Hamilton Herald Masthead


Front Page - Friday, September 1, 2023

The federal courts’ role in the nation’s labor movement

On June 28, 1894, President Glover Cleveland signed into law the bill designating the first Monday of each September as Labor Day. This national holiday honors the achievements and societal contributions of ordinary workers.

Labor Day this year falls on Sept. 4. Although Labor Day has become synonymous with parades, cookouts, picnics, relaxation and the end of summer, it’s also a day to reflect on the importance of labor in our country and the progress our country has made because of labor’s contributions.

What is the “labor” in Labor Day? In common usage, it can mean the economic group of people who do manual work for pay. (See “Webster’s New International Dictionary,” third edition, 1993). In legal terms, “labor” can mean “[w]orkers considered as an economic unit or a political element.” (See “Black’s Law Dictionary,” seventh edition, 1999).

We must not take labor’s many contributions to our society for granted. Chief among these contributions are the privileges and protections we enjoy in the workplace today: wage and hour laws, personal time off from work, medical leave, workplace safety regulations, and protections for those who speak out about dangerous or illegal circumstances in the workplace.

For these privileges and protections to be realized, however, the federal courts have had a vital role to play.

The most important legislation governing labor rights is the National Labor Relations Act of 1935 (NLRA), also known as the Wagner Act. The NLRA, for the first time, granted workers the federal right to organize, collectively bargain with employers and go on strike.

Much of the work of enforcing the NLRA is delegated to the National Labor Relations Board, an independent federal agency. The NLRB enforces federal labor law regarding collective bargaining and unfair labor practices. It supervises elections for labor union representation and investigates allegations of unfair labor practices against employers and unions alike.

Although the NLRB plays a large role in labor matters, because the NLRA is a federal law, the federal courts retain their traditional role in interpreting and enforcing the NLRA and reviewing the NLRB’s actions and decisions.

The key U.S. Supreme Court case on labor rights is National Labor Relations Board v. Jones & Laughlin Steel Corporation, 301 U.S. 1 (1937), which held that the NLRA was constitutional under the Commerce Clause of the U.S. Constitution.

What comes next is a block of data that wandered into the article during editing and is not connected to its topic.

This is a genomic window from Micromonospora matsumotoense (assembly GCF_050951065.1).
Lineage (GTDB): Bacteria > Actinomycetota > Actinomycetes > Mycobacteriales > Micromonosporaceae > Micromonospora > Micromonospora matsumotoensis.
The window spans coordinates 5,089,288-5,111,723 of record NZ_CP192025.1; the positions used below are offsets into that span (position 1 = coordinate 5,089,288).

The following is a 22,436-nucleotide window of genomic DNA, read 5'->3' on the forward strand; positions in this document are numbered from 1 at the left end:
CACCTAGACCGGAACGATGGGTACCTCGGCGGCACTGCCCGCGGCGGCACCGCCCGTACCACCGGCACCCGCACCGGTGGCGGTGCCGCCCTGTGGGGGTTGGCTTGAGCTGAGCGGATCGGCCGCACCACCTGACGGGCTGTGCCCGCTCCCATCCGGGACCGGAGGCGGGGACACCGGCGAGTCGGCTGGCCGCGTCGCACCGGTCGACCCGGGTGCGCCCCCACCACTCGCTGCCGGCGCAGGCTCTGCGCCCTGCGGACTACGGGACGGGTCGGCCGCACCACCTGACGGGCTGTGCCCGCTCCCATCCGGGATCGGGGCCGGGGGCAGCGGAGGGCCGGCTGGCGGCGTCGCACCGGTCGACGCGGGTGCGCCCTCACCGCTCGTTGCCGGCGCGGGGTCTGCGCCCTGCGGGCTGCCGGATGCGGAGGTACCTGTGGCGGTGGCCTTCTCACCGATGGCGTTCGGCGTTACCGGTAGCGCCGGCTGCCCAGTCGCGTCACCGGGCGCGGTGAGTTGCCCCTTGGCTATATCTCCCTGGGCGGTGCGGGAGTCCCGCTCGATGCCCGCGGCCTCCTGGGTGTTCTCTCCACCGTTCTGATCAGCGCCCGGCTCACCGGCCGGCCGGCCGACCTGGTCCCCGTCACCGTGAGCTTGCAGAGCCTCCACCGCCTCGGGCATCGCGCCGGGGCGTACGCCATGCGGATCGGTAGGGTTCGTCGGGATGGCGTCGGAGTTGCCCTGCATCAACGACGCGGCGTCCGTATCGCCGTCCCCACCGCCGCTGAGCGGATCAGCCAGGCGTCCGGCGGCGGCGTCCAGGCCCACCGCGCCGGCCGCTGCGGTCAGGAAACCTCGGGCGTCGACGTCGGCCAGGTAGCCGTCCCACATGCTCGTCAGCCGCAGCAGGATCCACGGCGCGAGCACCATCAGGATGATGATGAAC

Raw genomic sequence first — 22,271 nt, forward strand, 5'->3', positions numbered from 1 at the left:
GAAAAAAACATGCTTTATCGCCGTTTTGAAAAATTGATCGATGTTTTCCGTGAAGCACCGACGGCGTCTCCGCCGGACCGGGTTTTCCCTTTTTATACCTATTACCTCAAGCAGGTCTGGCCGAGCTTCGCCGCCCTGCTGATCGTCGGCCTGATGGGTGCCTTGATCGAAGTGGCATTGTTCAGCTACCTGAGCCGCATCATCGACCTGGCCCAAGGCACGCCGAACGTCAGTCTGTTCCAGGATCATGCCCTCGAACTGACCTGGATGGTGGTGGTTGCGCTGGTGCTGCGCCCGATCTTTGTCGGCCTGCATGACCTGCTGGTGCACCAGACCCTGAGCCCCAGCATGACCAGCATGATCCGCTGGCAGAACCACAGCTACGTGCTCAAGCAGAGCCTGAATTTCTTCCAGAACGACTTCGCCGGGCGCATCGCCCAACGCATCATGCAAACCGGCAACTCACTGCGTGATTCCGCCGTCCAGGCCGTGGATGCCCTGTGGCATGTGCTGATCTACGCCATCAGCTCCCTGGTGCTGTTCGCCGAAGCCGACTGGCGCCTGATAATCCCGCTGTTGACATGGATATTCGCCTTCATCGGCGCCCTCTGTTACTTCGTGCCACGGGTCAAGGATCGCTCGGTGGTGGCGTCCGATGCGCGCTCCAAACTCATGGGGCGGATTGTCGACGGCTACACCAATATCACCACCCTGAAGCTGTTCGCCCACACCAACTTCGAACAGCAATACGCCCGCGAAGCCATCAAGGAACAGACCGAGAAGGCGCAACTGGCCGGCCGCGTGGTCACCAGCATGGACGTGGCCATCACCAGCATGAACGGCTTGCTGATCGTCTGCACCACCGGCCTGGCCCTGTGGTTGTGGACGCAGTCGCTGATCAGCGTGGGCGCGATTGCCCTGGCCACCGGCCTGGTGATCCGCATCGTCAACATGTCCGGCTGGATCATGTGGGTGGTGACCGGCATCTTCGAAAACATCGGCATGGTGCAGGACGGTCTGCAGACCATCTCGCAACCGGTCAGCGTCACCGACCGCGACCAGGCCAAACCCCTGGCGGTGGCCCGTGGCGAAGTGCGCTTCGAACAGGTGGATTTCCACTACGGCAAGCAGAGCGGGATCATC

Federal courts handle cases involving the rights of workers on a regular basis by interpreting and enforcing federal employment laws. Cases are routinely brought in federal courts based on frequently used federal statutes protecting workers. Examples of such laws include:

Title VII of the Civil Rights Act of 1964: Title VII prohibits discrimination in employment based on race, color, religion, sex, or national origin.

The Employee Retirement Income Security Act of 1974 (ERISA): ERISA protects workers’ retirement, health care and insurance plans by establishing minimum standards for most voluntarily established private-sector plans.

The Fair Labor Standards Act (FLSA): The FLSA establishes minimum wage, overtime pay, recordkeeping and age employment standards affecting employees in the private sector and in federal, state and local governments.

Federal Employers’ Liability Act (FELA) and Railway Labor Act: FELA protects and compensates railroad employees injured on the job. The Railway Labor Act governs labor relations for railroad and airline workers.

The federal courts have been indispensable in ensuring fair and equitable treatment for workers and in encouraging labor peace in our society. Our country is a better place because of that. Looking ahead, as our economy evolves and new challenges emerge, federal courts will remain critical in shaping the future of labor.

The gig economy, artificial intelligence, remote work arrangements and emerging technologies pose novel questions about the nature of employment and workers’ rights. Federal courts will continue to be responsible for interpreting existing and new laws in this rapidly changing landscape.

We’ve come a long way since the establishment of Labor Day in 1894. As we celebrate Labor Day in 2023, let us also recognize the past, current and future role of the federal courts in our nation’s economic and workplace progress.

Curtis L. Collier

U.S. District Judge

Chair, Eastern District of Tennessee Civics and Outreach Committee

Carrie Brown Stefaniak

Law clerk to the Hon. Curtis L. Collier

Past president, Chattanooga chapter of the Federal Bar Association

Karen L. Sheng

Law clerk to the Hon. Curtis L. Collier